Don Jones

Tech | Career | Musings

You can lead a horse to water, as the saying goes, but you can’t make him drink. This is an important saying, but it lacks the logical follow-up question: “So how do you make sure you can still get to town?”

This came up in a discussion during my recent DSC/DevOps Camp. One Camper had spent a great deal of time building out new tooling, with a goal of building a strong “infrastructure from code” system as well as a continuous integration pipeline for his developers. His first major hurdle?

His team didn’t care to learn about version control. They literally just weren’t interested.

This presented something of a block, of course, because it meant his team wasn’t interested in learning to use the new tooling, let alone using it. We talked for a bit, as a group, about some things you can do to combat this situation. We pointed out, for example, how you could get executive buy-in, and make performing these new tasks part of the job description. I argued that while this was a common approach, it was essentially weaponizing someone’s job description against them. I argued instead that you should just sit down with those people and explain why they didn’t need to work here anymore – it’s a more honest approach when you’ve got assets that just aren’t meeting the mission.

But, at the end of the day, it’s an engineering problem, albeit a people engineering problem, which we IT folks aren’t always adept at.

As you sit down and start conducting risk analysis for a new project, don’t let your IT brain go, “oh, people problems – let’s ignore that.” Focus on those people problems. Identify them. Decide how to mitigate them. And have an honest discussion with management about them – “look, guys, a lot of people aren’t going to be able to stay on the bus for this one – do we really want to force them, or do we need different people?”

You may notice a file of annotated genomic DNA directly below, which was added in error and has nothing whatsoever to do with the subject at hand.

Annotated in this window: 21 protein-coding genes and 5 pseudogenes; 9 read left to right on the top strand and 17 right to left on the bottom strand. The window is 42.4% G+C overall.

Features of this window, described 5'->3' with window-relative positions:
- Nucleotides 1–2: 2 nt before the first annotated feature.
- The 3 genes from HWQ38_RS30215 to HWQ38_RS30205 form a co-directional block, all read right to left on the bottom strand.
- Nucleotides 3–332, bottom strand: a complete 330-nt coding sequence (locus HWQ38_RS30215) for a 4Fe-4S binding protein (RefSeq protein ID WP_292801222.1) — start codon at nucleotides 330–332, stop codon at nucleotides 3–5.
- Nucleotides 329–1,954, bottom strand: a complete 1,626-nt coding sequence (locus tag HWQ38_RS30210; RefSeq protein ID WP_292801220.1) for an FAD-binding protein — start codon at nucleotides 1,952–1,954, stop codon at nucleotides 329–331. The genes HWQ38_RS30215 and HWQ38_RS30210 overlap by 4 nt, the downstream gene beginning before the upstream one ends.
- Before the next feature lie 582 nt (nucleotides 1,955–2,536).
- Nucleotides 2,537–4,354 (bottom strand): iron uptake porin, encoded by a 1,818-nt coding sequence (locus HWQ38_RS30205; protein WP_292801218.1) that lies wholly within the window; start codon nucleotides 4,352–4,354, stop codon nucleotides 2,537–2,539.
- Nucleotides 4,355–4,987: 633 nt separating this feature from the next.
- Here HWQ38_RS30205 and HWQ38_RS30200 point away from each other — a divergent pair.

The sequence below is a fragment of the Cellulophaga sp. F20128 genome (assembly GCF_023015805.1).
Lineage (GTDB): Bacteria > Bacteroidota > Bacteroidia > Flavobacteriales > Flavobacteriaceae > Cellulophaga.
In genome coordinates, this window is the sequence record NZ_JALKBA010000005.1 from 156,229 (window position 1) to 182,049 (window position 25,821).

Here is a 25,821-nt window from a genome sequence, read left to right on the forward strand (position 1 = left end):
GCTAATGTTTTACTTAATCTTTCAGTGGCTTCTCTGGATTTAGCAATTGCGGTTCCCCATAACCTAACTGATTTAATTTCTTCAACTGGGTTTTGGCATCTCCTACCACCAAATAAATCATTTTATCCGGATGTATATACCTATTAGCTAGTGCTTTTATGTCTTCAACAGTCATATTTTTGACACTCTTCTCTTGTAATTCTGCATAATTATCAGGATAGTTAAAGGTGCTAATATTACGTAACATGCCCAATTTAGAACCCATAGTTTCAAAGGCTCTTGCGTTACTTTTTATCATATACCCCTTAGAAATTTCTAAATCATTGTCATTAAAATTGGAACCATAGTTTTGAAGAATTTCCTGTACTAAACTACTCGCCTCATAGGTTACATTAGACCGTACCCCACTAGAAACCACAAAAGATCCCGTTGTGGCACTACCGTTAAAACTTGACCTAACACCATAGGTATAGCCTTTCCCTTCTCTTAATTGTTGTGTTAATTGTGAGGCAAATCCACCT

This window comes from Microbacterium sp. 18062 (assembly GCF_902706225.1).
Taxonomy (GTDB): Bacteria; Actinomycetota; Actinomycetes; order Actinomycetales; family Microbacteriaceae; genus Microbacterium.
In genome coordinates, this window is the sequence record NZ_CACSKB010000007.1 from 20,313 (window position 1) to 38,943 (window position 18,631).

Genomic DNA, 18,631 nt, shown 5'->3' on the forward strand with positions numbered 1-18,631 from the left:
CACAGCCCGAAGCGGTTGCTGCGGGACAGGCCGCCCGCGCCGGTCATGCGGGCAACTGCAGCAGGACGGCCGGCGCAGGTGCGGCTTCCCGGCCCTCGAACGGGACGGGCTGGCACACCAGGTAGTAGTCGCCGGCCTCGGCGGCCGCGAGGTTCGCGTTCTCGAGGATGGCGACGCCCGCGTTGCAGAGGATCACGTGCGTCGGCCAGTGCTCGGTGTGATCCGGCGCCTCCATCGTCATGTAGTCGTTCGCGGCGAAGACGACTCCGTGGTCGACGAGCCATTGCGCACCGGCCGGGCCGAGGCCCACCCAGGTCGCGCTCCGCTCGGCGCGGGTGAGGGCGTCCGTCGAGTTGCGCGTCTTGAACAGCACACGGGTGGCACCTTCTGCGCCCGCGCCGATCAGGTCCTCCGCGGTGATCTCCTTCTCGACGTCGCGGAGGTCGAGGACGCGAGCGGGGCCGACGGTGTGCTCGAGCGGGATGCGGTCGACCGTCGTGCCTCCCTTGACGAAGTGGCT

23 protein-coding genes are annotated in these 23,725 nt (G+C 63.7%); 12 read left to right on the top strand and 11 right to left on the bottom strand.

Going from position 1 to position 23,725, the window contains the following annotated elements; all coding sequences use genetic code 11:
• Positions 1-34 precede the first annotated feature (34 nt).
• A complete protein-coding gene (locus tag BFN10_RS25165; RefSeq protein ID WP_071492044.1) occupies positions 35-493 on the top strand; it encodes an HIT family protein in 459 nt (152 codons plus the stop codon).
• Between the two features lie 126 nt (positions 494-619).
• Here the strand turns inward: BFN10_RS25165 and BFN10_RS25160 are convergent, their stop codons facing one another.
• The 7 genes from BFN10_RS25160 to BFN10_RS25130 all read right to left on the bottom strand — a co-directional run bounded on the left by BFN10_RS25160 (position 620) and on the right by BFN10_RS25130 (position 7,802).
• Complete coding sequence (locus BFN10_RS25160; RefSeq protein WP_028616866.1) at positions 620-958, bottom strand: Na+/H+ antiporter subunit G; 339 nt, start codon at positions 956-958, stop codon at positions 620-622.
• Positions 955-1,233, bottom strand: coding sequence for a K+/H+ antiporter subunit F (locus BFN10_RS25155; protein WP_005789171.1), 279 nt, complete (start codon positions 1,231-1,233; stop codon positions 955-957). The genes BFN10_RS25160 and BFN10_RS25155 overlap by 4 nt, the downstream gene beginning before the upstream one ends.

And engineer a solution. “Look, our people hate change – they’re not going to want to learn these new tools.” Fine. Do you take the approach of, “how do we force the horse to drink,” or do you take the approach of, “Imma stick an IV in this horse’s ass and drip water into his bloodstream.” In other words, what can you do to not have to make people do what they don’t want to do? How can you further engineer the solution – to get back to the original example – so people don’t have to learn to use the source control system? Can you integrate it more automatically into their existing processes?

At some point, this mitigation will start to cost more – and that’s where you want to get to. “Boss,” you can say, “our people aren’t going to be on the bus. I can create a bus that will materialize around them, and it’ll cost this much. Or, I mean, we could get people who’ll get on the bus. What do you think?” Bosses like options, and they like options with numbers attached. Just turn it into a business problem, and offer business solutions.

(Also, thanks to everyone for the birthday wishes!)

One thought on “Engineering for the Horse that Won’t Drink

  1. Godfrey says:

    Brilliant article Don, I see this along with adoption of many technogies I pitch, from some start using Server Cor e and PowerShell, to give Hyper-v a chance or even let’s see how DSC can improve on GPO and make managing thousands of servers a obtainable goal.

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